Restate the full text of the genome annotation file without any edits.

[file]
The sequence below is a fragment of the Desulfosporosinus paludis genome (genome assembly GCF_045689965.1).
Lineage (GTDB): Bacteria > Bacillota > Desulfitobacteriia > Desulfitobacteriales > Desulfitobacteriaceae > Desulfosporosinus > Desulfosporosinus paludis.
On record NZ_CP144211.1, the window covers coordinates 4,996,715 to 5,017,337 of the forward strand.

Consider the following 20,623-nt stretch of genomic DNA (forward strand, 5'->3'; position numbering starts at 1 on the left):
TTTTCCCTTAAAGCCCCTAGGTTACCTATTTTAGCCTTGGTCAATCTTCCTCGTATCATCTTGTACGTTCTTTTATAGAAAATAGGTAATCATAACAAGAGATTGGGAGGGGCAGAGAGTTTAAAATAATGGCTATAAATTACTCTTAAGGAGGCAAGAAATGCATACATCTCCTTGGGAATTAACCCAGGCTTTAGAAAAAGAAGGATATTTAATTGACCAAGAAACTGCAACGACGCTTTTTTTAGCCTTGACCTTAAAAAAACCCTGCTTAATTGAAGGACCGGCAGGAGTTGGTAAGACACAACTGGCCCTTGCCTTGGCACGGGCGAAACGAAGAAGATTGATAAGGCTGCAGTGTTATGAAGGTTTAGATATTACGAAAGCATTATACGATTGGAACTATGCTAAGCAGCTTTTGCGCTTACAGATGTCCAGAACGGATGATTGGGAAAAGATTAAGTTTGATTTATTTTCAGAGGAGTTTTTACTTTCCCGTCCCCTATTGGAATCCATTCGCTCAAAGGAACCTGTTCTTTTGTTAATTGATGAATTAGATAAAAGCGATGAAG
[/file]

The sequence below is a fragment of the Desulfosporosinus paludis genome (genome assembly GCF_045689965.1).
Lineage (GTDB): Bacteria > Bacillota > Desulfitobacteriia > Desulfitobacteriales > Desulfitobacteriaceae > Desulfosporosinus > Desulfosporosinus paludis.
On record NZ_CP144211.1, the window covers coordinates 4,996,715 to 5,017,337 of the forward strand.

Consider the following 20,623-nt stretch of genomic DNA (forward strand, 5'->3'; position numbering starts at 1 on the left):
TTTTCCCTTAAAGCCCCTAGGTTACCTATTTTAGCCTTGGTCAATCTTCCTCGTATCATCTTGTACGTTCTTTTATAGAAAATAGGTAATCATAACAAGAGATTGGGAGGGGCAGAGAGTTTAAAATAATGGCTATAAATTACTCTTAAGGAGGCAAGAAATGCATACATCTCCTTGGGAATTAACCCAGGCTTTAGAAAAAGAAGGATATTTAATTGACCAAGAAACTGCAACGACGCTTTTTTTAGCCTTGACCTTAAAAAAACCCTGCTTAATTGAAGGACCGGCAGGAGTTGGTAAGACACAACTGGCCCTTGCCTTGGCACGGGCGAAACGAAGAAGATTGATAAGGCTGCAGTGTTATGAAGGTTTAGATATTACGAAAGCATTATACGATTGGAACTATGCTAAGCAGCTTTTGCGCTTACAGATGTCCAGAACGGATGATTGGGAAAAGATTAAGTTTGATTTATTTTCAGAGGAGTTTTTACTTTCCCGTCCCCTATTGGAATCCATTCGCTCAAAGGAACCTGTTCTTTTGTTAATTGATGAATTAGATAAAAGCGATGAAG